San Pablo Villa de Mitla was our first stop. Small but tidy village depends mainly on tourism. People come here to see the ancient Zapotec palace, or rather its small remains. This site differs from other archeological places we visited before. Mitla lays in the valley, not on the mountaintop or the slope. There are no pyramids here, only the pre-Hispanic buildings can be found here. The palace has the finest Zapotec geometric patterns and murals. It was still inhabited when the Spaniards arrived, but soon after their arrival has been destroyed. Foundation and materials from a pagan temple were used by the Spanish to build the Church of San Pedro.
We stopped in Mitla to fill up water tanks and to buy Mezcal, a local liqueur made from the agave plant. We opted for a bottle with worm in the bottom. Tellingly proverb regarding this alcoholic beverage stuck to my mind, “Para todo mal Mezcal, para todo bien también” or “For all bad Mezcal, for all good too.”
At noon, we found ourselves in the sleepy neighboring village of Xaaga (pronounced Saaga) only a few kilometers from Mitla. While in the area, most of the people go to see hot springs Hierve el Agua, we opted for ancient rock paintings. This is little known place, only locals know the exact location therefore, we needed a guide. It proved to be an extremely easy task. It took me no more than 5 minutes to find one. I approached a group of people standing in the shade. After a short conversation, for 100 pesos, one of the men who identified himself as Javier agreed to go with us. He guided as perfectly. After 10-minute drive and another 20 on foot, we were standing at the foot of the mesa. The rock shelter was visible above. I was sure this is was as close as we can get, but our guide continued the climbing up. This was vertical wall climbing, luckily not for long. I must admit that Javier was overweight, but he managed to climb up to the top without issues.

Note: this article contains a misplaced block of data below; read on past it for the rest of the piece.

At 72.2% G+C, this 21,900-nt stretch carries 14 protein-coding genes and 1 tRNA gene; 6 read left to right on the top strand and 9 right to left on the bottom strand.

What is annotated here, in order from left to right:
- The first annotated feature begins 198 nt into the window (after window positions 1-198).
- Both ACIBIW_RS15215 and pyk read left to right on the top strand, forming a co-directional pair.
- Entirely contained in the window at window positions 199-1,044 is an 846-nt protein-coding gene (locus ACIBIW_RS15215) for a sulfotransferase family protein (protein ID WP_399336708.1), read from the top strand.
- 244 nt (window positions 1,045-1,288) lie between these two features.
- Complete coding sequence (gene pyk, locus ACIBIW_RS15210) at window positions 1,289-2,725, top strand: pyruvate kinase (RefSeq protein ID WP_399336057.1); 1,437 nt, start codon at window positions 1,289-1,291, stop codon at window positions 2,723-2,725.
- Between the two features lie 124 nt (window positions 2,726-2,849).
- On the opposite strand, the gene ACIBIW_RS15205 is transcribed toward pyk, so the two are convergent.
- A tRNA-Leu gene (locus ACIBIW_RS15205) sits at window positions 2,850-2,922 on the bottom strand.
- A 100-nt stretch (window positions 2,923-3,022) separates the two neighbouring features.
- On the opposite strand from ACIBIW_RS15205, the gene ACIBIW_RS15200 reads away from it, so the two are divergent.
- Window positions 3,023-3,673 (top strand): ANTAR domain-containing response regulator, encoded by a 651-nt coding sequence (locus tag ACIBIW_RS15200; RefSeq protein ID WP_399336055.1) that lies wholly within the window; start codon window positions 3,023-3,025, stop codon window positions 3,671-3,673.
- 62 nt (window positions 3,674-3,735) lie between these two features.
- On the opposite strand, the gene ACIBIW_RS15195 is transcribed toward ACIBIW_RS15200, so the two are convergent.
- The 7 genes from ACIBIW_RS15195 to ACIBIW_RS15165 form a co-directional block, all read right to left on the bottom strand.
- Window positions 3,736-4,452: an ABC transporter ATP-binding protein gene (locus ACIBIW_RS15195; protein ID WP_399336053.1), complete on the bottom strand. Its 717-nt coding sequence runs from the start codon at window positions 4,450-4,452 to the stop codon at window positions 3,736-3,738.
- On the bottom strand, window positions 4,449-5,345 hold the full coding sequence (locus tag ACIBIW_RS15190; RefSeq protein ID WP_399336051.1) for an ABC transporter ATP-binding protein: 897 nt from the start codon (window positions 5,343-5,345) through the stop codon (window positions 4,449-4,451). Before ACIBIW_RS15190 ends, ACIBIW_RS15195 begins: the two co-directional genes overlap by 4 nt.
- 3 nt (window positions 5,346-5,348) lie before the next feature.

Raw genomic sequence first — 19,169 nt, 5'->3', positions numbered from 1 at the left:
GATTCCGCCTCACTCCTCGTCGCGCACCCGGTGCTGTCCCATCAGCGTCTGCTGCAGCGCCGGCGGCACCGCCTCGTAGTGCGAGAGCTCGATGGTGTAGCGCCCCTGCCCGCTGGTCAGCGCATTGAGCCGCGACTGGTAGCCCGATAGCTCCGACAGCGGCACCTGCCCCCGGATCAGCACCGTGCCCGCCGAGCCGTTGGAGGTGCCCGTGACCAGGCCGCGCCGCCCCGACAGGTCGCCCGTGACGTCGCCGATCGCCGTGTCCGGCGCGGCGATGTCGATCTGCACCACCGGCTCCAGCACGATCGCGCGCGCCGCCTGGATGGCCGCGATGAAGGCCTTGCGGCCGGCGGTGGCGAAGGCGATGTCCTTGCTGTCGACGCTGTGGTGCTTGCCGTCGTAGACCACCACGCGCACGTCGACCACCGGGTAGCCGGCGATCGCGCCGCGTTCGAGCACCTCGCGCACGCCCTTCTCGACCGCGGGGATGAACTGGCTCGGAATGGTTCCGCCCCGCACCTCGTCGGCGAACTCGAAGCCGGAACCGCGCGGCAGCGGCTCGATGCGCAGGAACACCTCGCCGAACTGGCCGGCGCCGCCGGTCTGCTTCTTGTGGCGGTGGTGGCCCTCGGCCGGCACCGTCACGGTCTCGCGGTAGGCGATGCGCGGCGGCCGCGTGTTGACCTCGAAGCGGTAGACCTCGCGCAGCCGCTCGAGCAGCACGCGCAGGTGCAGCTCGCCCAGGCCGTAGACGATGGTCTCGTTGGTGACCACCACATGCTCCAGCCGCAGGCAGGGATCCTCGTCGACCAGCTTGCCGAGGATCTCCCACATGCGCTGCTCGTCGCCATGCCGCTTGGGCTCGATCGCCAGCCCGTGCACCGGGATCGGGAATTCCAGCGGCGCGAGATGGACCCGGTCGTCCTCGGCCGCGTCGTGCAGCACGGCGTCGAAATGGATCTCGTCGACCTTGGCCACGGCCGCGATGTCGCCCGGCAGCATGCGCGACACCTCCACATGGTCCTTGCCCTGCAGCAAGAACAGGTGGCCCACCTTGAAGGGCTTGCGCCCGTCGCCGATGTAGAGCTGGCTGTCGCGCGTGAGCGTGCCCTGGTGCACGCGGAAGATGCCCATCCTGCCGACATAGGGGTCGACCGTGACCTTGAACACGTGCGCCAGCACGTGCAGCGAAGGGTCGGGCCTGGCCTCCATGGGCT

The rock art was in mixed condition. Some recent damages by human hand were clearly visible. It is so common among visitorshard to say whythat they often feel obligated to make some corrections to the prehistoric art, or simply to engrave the names of their loved ones. On the rock, we found ancient palm contours, human figures representing hunters, shamans, an animal that our guide described a “dinosaur,” and even a snake. This place reminded us Mesa el Carmen on Baja. Both groups of paintings were definitely the remaining of two independent cultures, the ones here in Xaaga looked more primitive. Are they older than pinturas or rock paintings on the Baja peninsula? It is hard to say. There is no simple answer to this question.
Next, we stopped for a few moments at the ruins of Zapotec settlement known today as Lambityeco. The place is just on the road between Mitla and Tule. There is not much to see here, only two out of almost 200 structures have been restored. Anyway, it is an interesting place because of the sculptures found here.
Sculptured faces found in Tomb 6 represent a couple buried there, a man by the name of One Tremor and woman Ten Cane. Figures are very realistic. This is a masterpiece of the pre-Hispanic Zapotec art. While visiting this place, we have learned that among bones found in the grave were no femurs. Lambityeco reliefs depict a noble man or Coqui carrying femur in his hand. That fact is interpreted that femurs removed from the tombs were used as a symbol of the inherited title of Coqui.
Just before sunset, we found another Zapotec ruins called Dainzu. We could explore this place on our own. We were able to walk anywhere we wanted, no designated paths, no fences, no other tourists around.
Dainzu meaning “Hill of Cactus Plants” reached its zenith between 600 B.C. and 200 A.D. Settlement built on a hillside faced the west. Some tombs, religious buildings and a ball court have been restored. The most interesting of them is Templo Amarillo or Yellow Temple, a small stone structure with front patio and two columns. The entire building was originally painted yellow, what indicates its religious significance.